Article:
Boeing will resume flight-testing of its Model 777F cargo aircraft “as soon as possible,” the manufacturer said after the freighter’s first flight on Monday was curtailed by problems unrelated to aircraft performance.
Private Nigerian operator Arik Air confirmed here it is a previously unidentified customer for seven Boeing 737-800s that will bring its fleet to 17 aircraft, of which three will be longer -900 variants. Arik Air also has on order five Boeing 777-300ERs and seven 787-9s (for which deliveries are being renegotiated to a
later date than the previously agreed 2013).
Boeing has begun flight-testing the AH-64D Block III, the latest variant of the Apache gunship helicopter. The first flight occurred at Mesa, Arizona, on June 27. The Block III modernization initiative moved forward in response to the cancellation of the RAH-66 Comanche, and uses funds and technology redirected from that program.
Abu Dhabi’s Etihad Airways announced here yesterday orders for 100 Airbus and Boeing aircraft nominally worth $20 billion. The contracts include options on another 55 jetliners and purchase rights covering an additional 50 machines (see table). If the airline converts all options and purchase rights to firm orders, the value of the overall package would reach about $43 billion in 2008 catalogue prices.
New United Arab Emirates low-cost carrier FlyDubai kicked off firm order announcements at this year’s Farnborough International yesterday morning with a $4 billion purchase of 50 CFM56-7B-powered Boeing 737-800s. It also plans to lease an additional four machines from Babcock & Brown Aircraft Management. Under the terms of the contract, FlyDubai may convert orders for the aircraft to 737-900ERs.
PrivateSky Aviation Services is building an expanded facility on an additional 15 acres at Southwest Florida International Airport in Fort Myers, Fla. The new building will triple the size of the current operation and enable the company to service up to 12 Gulfstreams simultaneously.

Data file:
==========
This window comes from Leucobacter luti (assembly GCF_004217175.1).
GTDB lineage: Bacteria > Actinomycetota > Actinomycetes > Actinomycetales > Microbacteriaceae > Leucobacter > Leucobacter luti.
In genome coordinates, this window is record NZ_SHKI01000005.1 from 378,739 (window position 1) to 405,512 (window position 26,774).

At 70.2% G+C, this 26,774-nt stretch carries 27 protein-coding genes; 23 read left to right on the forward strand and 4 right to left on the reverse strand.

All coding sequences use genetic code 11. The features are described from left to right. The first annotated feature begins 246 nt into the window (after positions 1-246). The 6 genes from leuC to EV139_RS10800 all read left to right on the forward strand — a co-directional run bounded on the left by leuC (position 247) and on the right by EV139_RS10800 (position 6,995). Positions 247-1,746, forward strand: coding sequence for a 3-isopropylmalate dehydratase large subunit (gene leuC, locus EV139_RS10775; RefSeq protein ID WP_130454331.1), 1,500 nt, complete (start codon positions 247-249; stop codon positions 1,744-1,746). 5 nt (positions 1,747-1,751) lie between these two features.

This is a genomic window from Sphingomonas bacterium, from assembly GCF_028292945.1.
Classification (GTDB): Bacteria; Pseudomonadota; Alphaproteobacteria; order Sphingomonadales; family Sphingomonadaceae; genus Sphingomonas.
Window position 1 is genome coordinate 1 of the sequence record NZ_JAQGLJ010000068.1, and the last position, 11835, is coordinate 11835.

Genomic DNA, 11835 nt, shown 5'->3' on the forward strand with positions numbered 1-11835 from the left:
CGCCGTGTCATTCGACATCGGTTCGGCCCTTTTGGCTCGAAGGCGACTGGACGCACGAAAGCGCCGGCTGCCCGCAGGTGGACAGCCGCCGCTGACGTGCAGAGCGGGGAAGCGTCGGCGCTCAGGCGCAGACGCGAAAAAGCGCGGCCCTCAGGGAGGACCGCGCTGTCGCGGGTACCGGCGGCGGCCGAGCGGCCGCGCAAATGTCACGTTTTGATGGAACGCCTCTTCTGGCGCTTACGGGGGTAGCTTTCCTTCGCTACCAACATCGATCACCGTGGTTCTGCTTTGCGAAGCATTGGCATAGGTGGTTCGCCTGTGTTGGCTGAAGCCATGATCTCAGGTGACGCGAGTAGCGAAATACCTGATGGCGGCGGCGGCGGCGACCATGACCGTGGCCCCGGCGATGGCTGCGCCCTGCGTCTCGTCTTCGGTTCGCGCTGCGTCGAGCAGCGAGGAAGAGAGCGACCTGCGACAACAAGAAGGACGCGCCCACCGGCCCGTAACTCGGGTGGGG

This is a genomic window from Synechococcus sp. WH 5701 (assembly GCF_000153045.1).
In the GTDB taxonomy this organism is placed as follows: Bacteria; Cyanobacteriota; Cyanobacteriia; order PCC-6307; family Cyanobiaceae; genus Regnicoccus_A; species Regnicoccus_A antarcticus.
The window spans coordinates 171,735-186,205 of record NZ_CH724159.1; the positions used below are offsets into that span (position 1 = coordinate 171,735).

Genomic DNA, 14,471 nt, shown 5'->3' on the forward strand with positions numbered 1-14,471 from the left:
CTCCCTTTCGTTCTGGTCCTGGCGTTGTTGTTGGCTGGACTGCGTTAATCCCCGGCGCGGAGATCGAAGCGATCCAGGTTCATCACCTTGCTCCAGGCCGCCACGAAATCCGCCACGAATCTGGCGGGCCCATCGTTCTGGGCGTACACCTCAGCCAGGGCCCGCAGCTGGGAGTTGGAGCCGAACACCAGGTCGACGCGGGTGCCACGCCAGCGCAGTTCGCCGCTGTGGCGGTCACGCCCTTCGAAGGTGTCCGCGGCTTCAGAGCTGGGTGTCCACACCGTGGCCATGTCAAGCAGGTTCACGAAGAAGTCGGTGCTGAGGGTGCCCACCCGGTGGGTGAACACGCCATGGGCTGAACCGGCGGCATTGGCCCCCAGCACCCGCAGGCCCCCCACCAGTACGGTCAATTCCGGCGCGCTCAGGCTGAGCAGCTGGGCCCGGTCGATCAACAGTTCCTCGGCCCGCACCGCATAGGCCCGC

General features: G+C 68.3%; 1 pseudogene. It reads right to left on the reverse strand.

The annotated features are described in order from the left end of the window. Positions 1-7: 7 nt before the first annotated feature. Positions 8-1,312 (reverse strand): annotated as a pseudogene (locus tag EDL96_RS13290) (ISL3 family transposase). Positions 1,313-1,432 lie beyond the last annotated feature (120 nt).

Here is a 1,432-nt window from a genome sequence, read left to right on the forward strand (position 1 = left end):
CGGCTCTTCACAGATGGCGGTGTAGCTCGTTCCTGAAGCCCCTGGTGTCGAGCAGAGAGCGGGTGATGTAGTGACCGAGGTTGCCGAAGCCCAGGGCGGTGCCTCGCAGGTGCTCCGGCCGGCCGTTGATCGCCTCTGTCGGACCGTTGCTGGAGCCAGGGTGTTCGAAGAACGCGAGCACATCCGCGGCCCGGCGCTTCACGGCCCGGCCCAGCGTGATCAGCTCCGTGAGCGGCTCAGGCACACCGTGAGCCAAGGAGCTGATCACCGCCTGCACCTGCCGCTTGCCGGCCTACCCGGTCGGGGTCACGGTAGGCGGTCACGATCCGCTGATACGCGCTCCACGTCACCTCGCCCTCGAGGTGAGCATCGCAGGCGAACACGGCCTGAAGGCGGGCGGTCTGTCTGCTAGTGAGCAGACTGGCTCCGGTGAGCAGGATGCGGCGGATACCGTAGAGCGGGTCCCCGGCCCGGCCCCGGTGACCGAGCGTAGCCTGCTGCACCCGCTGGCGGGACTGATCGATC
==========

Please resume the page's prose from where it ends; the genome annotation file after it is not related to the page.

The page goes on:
Despite the prospective onset of possible economic recession triggered by the credit crunch and record-high oil prices, demand for new jetliners remains robust, according to Boeing Commercial Airplanes chief executive Scott Carson. He sees present circumstances as offering airlines a double-edged sword. “We expect present oil price trends to continue.
Boeing Commercial Airplanes forecasts a $3.2 trillion requirement for some 29,400 commercial jetliners with capacity for more than 29 passengers from 2008 to 2027, driven by increasing demand for new efficient designs.
The hundreds of billions of dollars worth of airliner orders now on the books will help insulate aerospace manufacturing companies from the industry crisis now facing U.S. airlines, according to an aerospace manufacturing trade group based near Washington, D.C.
After regaining profitability for the first time since 2000, the world’s airlines are heading for another downturn, predicts U.S.-based analyst Forecast International in its latest long-term outlook for the industry.